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Rent rescues realty investors

The economics of rent have come to the rescue of over-burdened property investors, report Lalatendu Mishra & Vandana Ramnani.

india Updated: Aug 31, 2008 21:50 IST

The economics of rent have come to the rescue of over-burdened property investors.

Investors are holding on to their costly purchases in upmarket localities such as Colaba, Malabar Hill, Worli Sea Face and Gurgaon where rental incomes have more than offset the growing monthly payouts due to rising interest rates.

Real estate analysts said these class of high-income investors have the capacity to hold on to their investments as rental income in most of these areas have exceeded the monthly installment payout.

“It does not make sense to sell now as the monthly installments that I pay is much less than what I am getting as rent,” said Mumbai resident MP John who pays Rs 22,000 installment a month for his two bed-room flat in Powai.

“I am getting a rental income of Rs 40,000. This is why I have preferred to wait till the property appreciates further rather than selling at a discount now.”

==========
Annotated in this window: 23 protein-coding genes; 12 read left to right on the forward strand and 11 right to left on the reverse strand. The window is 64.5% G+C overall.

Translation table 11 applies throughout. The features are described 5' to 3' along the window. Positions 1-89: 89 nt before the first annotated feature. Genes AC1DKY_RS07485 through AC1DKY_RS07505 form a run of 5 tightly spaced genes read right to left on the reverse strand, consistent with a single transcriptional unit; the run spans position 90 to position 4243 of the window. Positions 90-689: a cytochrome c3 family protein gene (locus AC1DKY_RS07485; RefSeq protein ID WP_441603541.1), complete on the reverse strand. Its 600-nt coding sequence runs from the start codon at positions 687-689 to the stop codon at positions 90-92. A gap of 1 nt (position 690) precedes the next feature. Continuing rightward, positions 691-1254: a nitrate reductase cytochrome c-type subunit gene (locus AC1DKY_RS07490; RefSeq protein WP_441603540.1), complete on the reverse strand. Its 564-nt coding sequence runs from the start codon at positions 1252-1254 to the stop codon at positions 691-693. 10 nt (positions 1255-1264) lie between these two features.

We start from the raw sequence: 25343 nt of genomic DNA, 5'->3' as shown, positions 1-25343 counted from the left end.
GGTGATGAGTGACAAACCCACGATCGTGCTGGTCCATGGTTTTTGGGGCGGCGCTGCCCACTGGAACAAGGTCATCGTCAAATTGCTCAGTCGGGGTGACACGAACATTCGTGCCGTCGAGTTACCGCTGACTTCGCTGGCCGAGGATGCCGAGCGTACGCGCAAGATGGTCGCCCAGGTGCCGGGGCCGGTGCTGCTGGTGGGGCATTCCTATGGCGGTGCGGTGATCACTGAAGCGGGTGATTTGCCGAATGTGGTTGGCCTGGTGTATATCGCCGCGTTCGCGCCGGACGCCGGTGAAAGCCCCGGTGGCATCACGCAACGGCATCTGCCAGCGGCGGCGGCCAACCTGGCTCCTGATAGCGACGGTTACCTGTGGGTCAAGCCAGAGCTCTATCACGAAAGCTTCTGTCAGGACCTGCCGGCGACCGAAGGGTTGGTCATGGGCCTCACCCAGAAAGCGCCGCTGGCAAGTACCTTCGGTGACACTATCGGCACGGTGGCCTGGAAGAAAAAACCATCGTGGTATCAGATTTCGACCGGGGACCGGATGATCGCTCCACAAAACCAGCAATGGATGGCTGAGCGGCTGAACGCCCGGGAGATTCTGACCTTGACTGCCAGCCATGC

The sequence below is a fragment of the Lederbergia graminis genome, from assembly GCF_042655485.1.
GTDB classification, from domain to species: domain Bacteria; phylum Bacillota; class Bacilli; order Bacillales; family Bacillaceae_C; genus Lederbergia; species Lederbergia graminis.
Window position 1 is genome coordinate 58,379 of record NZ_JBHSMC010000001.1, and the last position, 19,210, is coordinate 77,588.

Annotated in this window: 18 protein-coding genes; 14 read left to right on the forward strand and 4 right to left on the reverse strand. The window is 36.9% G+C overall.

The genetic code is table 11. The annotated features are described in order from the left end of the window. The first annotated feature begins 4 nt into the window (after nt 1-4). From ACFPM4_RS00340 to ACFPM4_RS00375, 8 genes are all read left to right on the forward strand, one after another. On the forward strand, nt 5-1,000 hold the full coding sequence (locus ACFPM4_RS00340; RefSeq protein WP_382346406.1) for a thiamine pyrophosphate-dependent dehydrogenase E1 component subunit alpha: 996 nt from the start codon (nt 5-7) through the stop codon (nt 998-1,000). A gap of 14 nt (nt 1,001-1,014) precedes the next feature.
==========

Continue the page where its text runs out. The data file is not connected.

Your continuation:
In Delhi, a similar pattern is emerging. The upcoming Metro rail services and the construction of the Commonwealth Games Village have pushed up house rentals in east Delhi almost at par with those in more elite South Delhi colonies.

“Rentals in the Mayur Vihar area have hit the roof,” said Abdul Bari of Majestic Properties. “From Rs 15,000 per month last year, a three-bedroom apartment in a good housing society today commands a price of Rs 25,000 to Rs 60,000.”

Anshuman Magazine, managing director of CB Richard Ellis, said improvement in infrastructure gives confidence to real estate investors.

“Both for residential and commercial real estate, prices are a function of demand and supply and the overall market sentiment,” said Magazine.

The craving of multinational firms to house their top executives in such areas have also contributed to higher rents.

Analysts said in some areas closer to the business districts in Mumbai rents have gone up by 40 to 60 per cent as compared to last year.

“Despite the fact that demand has fallen, the developers are holding on to the prices,” said Joy Sanyal, Local Director (Development Initiative), Jones Lang LaSalle Meghraj.

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